Gospel Workers 1892

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Labor at Camp-Meetings

A serious mistake has sometimes been made, in the attempt to hold as many meetings as possible during the camp-meeting season. The forces were divided, and, of course, weakened, and the efforts made were comparatively feeble. The close successions of camp-meetings, with the scarcity of laborers, has brought a heavy tax upon those who bear the burden of the work. They are called to go from camp-meeting to camp-meeting, and endure the strain of continual speaking upon subjects that stir the soul to its depths, and they cannot long pursue this labor without becoming enfeebled. Changes must be made, if our ministers are to be saved to do good work for the Master. If it is necessary to hold fewer general meetings, for want of laborers, let there be a sufficient force where meetings are held. God does not design that any of his servants shall labor to exhaustion. GW92 218.2

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The severe and wearing effort required of our leading ministers at every camp-meeting unfits them for important work which demands their attention at the close of the meeting. As they meet and counsel together, they lay their plans for labor; to execute these plans successfully, they need a clear brain, calm nerves, and a heart filled with courage: but they lack all these essential qualifications. They have made a serious mistake in regard to the work resting upon them, and have done much that others should have done, and that would have been a blessing to them, giving them a precious experience in laboring for Jesus. While all cannot be ministers, all can and should act a part in the work. GW92 219.1

There has been a failure to call into exercise talent which should be employed, but which needs development and cultivation. We have had but few ministers and but few men to bear responsibilities, because we have had so few educators. We have lost much because we have not had those who were apt to teach, and who could conduct a training-school for the inexperienced, and press them into the service. GW92 219.2

The real workers in this cause are few, yet the work covers much ground; and it is often impossible for the laborers to look after the interest awakened, and they fail to discern that they must enlist the lay members of the church, and teach them to work, that they may hold all that has been gained, and continue to advance. The plan of labor has been such as to lead the people to feel that they could do very little themselves; if anything was to be accomplished, they must have a minister. GW92 219.3

At our camp-meetings, tenfold more might be done than is usually accomplished. At the very outset the minister should organize a corps of laborers upon whom they can depend to perform various duties essential to the success of the meeting. There may be several present who have been laboring in the smaller places, testing their own ability, and learning to teach the truth. If these men really desire to learn in the school of Christ, that they may teach others the way of salvation, the camp-meeting is the very place where they can learn most, not by looking on while others do all the work, but by sharing in the labor themselves. Every one should have something to do, some burden to bear. If there is anywhere a field in which they can work, it is at these large gatherings. They should first take heed to themselves, see that their own hearts are softened and subdued by the grace of Christ, and they are prepared to help others. In meekness and love they should labor for the discouraged and backslidden, inviting them to some place of retirement and praying with and for them. There should be many little groups thus earnestly pleading with God in the intervals between preaching services. Such was the course pursued in 1844; at our general meetings, little companies would scatter in every direction to draw near to God and seek his blessing. They did not seek in vain. The rich blessing of the Lord came upon them in answer to their prayers. The same course now pursued would lead to the same results. GW92 219.4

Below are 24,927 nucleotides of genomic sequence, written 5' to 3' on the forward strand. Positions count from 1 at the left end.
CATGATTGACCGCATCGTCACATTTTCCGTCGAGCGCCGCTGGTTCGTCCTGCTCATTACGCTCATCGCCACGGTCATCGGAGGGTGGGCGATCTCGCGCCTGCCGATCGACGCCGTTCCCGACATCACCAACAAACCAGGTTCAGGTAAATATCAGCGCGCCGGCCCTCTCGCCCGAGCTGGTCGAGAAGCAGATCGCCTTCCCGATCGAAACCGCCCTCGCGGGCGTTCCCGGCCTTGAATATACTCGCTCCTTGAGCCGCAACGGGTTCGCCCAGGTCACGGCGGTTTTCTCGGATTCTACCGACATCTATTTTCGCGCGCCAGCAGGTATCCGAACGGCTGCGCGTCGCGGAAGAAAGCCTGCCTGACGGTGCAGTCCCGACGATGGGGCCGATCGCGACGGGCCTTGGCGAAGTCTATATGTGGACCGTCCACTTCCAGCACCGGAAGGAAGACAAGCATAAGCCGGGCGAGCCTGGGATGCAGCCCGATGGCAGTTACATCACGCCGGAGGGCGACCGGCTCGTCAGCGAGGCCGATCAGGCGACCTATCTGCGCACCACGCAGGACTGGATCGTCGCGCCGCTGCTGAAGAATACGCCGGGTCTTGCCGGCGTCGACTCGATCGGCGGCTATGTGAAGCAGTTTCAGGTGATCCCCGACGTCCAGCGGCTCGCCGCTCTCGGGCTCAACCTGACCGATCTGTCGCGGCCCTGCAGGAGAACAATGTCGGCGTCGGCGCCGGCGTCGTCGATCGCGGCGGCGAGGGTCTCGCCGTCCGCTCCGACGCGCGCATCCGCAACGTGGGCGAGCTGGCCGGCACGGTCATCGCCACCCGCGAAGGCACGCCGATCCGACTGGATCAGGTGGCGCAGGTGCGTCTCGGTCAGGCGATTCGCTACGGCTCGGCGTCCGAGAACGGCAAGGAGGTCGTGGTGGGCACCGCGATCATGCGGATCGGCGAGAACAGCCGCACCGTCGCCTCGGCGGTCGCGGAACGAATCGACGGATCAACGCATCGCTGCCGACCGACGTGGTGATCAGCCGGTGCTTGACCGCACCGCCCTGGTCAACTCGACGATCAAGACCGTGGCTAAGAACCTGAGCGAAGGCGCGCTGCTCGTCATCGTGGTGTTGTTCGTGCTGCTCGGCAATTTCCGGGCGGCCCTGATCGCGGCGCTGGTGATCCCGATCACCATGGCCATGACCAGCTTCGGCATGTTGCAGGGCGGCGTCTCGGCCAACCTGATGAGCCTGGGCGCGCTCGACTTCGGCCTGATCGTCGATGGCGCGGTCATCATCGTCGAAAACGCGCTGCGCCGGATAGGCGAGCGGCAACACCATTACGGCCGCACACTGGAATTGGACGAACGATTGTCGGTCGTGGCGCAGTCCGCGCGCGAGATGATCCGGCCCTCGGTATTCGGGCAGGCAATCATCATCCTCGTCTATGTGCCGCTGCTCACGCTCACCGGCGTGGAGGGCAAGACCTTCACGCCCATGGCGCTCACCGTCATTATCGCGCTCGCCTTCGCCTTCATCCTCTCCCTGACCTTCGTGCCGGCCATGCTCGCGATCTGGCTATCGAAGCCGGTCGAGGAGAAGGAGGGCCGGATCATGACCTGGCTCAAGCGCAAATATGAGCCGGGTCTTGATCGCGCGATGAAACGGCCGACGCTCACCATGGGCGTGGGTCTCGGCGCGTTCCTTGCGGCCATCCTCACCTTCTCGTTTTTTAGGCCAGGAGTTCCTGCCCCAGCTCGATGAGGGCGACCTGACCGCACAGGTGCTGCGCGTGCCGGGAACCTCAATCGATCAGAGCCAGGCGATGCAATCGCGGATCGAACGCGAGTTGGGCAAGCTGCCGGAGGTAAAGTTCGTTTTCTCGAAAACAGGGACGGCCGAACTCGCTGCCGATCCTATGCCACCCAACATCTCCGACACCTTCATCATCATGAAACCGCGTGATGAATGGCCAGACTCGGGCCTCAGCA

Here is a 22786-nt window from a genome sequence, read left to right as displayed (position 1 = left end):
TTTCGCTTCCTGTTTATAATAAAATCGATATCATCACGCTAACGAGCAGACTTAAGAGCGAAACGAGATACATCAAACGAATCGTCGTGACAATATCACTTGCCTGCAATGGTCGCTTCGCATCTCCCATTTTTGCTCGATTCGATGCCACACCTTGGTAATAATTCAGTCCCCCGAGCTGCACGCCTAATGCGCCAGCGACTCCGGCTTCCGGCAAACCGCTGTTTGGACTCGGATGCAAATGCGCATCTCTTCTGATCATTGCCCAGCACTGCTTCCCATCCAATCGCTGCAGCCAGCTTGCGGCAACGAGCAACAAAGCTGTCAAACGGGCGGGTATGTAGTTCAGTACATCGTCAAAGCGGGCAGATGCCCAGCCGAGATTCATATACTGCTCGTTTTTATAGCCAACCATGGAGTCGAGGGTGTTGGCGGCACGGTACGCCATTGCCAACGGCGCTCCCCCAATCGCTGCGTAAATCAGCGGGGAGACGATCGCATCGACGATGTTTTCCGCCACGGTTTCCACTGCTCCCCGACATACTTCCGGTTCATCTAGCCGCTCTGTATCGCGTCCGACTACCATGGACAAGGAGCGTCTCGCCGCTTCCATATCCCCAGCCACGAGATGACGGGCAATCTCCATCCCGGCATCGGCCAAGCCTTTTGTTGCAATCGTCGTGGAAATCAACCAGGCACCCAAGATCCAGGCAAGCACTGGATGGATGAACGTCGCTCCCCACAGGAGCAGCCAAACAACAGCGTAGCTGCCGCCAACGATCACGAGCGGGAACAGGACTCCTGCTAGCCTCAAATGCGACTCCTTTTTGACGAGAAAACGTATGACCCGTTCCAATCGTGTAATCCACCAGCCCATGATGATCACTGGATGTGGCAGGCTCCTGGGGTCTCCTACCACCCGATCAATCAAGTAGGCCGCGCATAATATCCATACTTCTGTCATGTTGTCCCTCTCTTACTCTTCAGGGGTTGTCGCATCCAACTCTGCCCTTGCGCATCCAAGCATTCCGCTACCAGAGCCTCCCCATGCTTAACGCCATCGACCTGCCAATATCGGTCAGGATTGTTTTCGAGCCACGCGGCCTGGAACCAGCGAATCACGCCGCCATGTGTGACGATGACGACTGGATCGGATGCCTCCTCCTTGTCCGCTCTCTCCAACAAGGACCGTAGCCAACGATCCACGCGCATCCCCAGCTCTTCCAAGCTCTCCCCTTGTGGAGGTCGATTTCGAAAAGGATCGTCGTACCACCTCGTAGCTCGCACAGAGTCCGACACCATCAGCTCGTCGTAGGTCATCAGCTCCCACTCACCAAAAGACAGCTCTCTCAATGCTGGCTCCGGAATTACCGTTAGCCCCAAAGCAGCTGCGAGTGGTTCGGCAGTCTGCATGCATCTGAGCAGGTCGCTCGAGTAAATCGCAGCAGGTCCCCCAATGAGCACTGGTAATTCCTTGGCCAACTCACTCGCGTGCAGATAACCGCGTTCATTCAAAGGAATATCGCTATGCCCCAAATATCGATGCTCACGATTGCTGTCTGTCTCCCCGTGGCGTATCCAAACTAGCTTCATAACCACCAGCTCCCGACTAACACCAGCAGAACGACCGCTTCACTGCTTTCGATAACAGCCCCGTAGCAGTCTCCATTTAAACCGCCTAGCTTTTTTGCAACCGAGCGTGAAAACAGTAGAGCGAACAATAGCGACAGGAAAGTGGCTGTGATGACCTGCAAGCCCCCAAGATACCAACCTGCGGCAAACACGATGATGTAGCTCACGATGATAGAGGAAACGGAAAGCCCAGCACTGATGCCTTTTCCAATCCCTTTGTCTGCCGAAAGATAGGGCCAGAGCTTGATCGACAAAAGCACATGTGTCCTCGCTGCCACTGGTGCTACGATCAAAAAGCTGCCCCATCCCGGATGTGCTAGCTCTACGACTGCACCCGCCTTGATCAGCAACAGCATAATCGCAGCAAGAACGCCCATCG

Some of our ministers have had so little to do at these general meetings that they have themselves backslidden from God. How different would have been their experience had they been earnestly laboring for others! There is work to do in the family tents. Suitable persons should be appointed to engage, modestly and wisely, in religious conversation with the inmates of the various tents. Cases that need special help could be brought before the ministers, who might better understand how to advise. There is work enough to engage every one who can work. Many have been converted through personal effort, and a blessed revival may be expected to follow such labor. GW92 220.1